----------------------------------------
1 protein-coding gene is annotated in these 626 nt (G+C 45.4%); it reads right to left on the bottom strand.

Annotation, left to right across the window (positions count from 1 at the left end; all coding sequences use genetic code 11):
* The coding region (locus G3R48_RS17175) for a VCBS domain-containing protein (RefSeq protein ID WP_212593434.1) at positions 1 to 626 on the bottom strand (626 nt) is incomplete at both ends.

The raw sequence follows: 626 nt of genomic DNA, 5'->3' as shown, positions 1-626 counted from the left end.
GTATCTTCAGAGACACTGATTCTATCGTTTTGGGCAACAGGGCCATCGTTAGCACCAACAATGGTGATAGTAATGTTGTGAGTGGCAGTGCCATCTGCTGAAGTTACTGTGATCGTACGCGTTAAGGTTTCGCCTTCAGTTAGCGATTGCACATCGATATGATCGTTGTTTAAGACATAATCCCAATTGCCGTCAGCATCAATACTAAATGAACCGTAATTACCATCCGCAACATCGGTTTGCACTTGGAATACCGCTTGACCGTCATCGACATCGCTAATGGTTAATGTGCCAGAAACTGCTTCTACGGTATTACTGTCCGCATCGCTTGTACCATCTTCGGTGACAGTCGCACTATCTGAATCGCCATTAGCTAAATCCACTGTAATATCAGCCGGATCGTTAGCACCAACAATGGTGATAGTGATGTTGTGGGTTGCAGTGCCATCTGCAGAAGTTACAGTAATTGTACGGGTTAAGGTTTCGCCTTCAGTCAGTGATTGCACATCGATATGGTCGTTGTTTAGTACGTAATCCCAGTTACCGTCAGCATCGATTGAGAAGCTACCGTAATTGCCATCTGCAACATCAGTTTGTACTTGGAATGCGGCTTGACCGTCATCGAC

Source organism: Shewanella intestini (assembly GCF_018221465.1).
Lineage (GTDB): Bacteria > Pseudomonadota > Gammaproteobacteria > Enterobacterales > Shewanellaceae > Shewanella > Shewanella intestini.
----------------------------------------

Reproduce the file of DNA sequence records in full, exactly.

1 protein-coding gene is annotated in these 626 nt (G+C 45.4%); it reads right to left on the bottom strand.

Annotation, left to right across the window (positions count from 1 at the left end; all coding sequences use genetic code 11):
* The coding region (locus G3R48_RS17175) for a VCBS domain-containing protein (RefSeq protein ID WP_212593434.1) at positions 1 to 626 on the bottom strand (626 nt) is incomplete at both ends.

The raw sequence follows: 626 nt of genomic DNA, 5'->3' as shown, positions 1-626 counted from the left end.
GTATCTTCAGAGACACTGATTCTATCGTTTTGGGCAACAGGGCCATCGTTAGCACCAACAATGGTGATAGTAATGTTGTGAGTGGCAGTGCCATCTGCTGAAGTTACTGTGATCGTACGCGTTAAGGTTTCGCCTTCAGTTAGCGATTGCACATCGATATGATCGTTGTTTAAGACATAATCCCAATTGCCGTCAGCATCAATACTAAATGAACCGTAATTACCATCCGCAACATCGGTTTGCACTTGGAATACCGCTTGACCGTCATCGACATCGCTAATGGTTAATGTGCCAGAAACTGCTTCTACGGTATTACTGTCCGCATCGCTTGTACCATCTTCGGTGACAGTCGCACTATCTGAATCGCCATTAGCTAAATCCACTGTAATATCAGCCGGATCGTTAGCACCAACAATGGTGATAGTGATGTTGTGGGTTGCAGTGCCATCTGCAGAAGTTACAGTAATTGTACGGGTTAAGGTTTCGCCTTCAGTCAGTGATTGCACATCGATATGGTCGTTGTTTAGTACGTAATCCCAGTTACCGTCAGCATCGATTGAGAAGCTACCGTAATTGCCATCTGCAACATCAGTTTGTACTTGGAATGCGGCTTGACCGTCATCGAC

Source organism: Shewanella intestini (assembly GCF_018221465.1).
Lineage (GTDB): Bacteria > Pseudomonadota > Gammaproteobacteria > Enterobacterales > Shewanellaceae > Shewanella > Shewanella intestini.